SEO Roadmap for 2014
2013 is drawing to a close. Understandably, online marketers are now busy discussing expectations, projections, and preparations for their 2014 SEO campaigns. As you build your own roadmap for your 2014 SEO strategies, it’s important for you to bear the most significant changes of 2013 in mind. Google’s Knowledge Graph enabled the search engine to understand the meaning of web content whereas the Hummingbird update enabled it to understand the context behind search queries.
These changes are significant because to a certain extent, they will dictate the direction your SEO strategies will take in 2014. For one thing, it seems to lead online marketers towards focusing more on semantic SEO and entity-based search results. Why semantic SEO, you ask?
It is aligned with the manner in which search engines are expected to handle future searches and search results.
You may have noticed Google gradually veering away from the traditional way of ranking search results from the most relevant to the least. In a bid to make their results listing more customized to users, they’re now taking into account factors such as the freshness factor, localization, context, and personalization. Semantic search aims to respond to both the stated and implied needs based on the perceived meaning behind search queries. Semantic SEO, therefore, aims to provide answers in as few clicks as possible. Structured data markup helps search engines understand the connection between queries and web content, and how content solves problems implied in queries.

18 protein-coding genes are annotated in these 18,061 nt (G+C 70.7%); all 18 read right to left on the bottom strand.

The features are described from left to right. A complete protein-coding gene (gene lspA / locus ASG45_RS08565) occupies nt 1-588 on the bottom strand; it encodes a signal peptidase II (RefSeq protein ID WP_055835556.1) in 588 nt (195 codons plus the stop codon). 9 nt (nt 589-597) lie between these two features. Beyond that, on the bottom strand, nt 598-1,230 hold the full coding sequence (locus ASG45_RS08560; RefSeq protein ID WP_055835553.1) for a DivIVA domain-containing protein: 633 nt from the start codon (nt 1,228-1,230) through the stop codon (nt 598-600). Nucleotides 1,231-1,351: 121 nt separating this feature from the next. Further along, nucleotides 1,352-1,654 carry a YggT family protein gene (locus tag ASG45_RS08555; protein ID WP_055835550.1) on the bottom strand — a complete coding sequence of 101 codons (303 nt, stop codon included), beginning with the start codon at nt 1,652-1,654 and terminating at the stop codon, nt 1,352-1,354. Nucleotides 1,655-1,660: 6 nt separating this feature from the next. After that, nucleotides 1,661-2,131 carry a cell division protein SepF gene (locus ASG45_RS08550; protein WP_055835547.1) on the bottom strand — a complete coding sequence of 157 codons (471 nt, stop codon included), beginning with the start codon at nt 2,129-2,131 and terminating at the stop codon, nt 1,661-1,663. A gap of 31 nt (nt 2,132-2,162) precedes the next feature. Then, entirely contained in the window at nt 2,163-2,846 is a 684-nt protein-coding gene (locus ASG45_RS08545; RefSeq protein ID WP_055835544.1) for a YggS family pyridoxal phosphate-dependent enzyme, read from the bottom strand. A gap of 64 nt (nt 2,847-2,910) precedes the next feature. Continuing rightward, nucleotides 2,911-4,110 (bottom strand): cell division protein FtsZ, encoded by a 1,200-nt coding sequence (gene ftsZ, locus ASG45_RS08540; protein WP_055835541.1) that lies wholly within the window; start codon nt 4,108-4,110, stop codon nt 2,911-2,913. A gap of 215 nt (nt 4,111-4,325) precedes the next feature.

It can help improve your conversion goals.
Note that we’re saying it can as opposed to it will. If you’re doing things right and you’ve managed to achieve consistently good rankings, then structured data markup indeed has an excellent chance of helping you improve your click-through rates and consequently, your conversion goals. A Google+ Authorship test has even shown that blog posts with author markup receive twice as many clicks as those without.
What with its emphasis on structured data markups, it helps improve user interaction with your brand and enhance overall user experience.
Your site visitors may not actually see structured data markup on any of your web pages, but the rich snippets provided by these markups will definitely allow for more engagement. When users see an image, a rating, and the presence of customer reviews right on search results pages, they’re likelier to click on your link than others, regardless of your ranking (as long as you’re on the first page of SERPs, of course). These snippets are sure to make your listing stand out from even your higher-ranking competitors.
Other than focusing on semantic SEO, it’s a given that you’ll have to take care of fundamental issues concerning content and technical factors on your site. In fact, it would be wise for you to take care of these issues before you even begin focusing on the changes in the search experience. Here are some of the most important questions you should ask yourself for the purpose of identifying possible issues that need to be addressed and problems that need to be solved on your site:
- Does your home page clearly tell visitors what you have to offer?
- Does each of your web pages have a unique and relevant title tag?
- Are the headlines on each of your web pages clear and concise?
- Does each of your page URLs give users an idea of what the page is all about?
- Is your content really informative, relevant, and engaging?
- Are there duplicate pages on your website or pages that have very similar content they may as well be the same?
- Is there text on any of your web pages that has duplicates on any other web page or site?
- Are related topics and pages internally linked such that site visitors can make full use of them?
- Do any of your links lead to error pages?
- Is it easy to navigate and use your website?
- Do your web pages have clear calls to action?
- Do your web pages load within three seconds or less?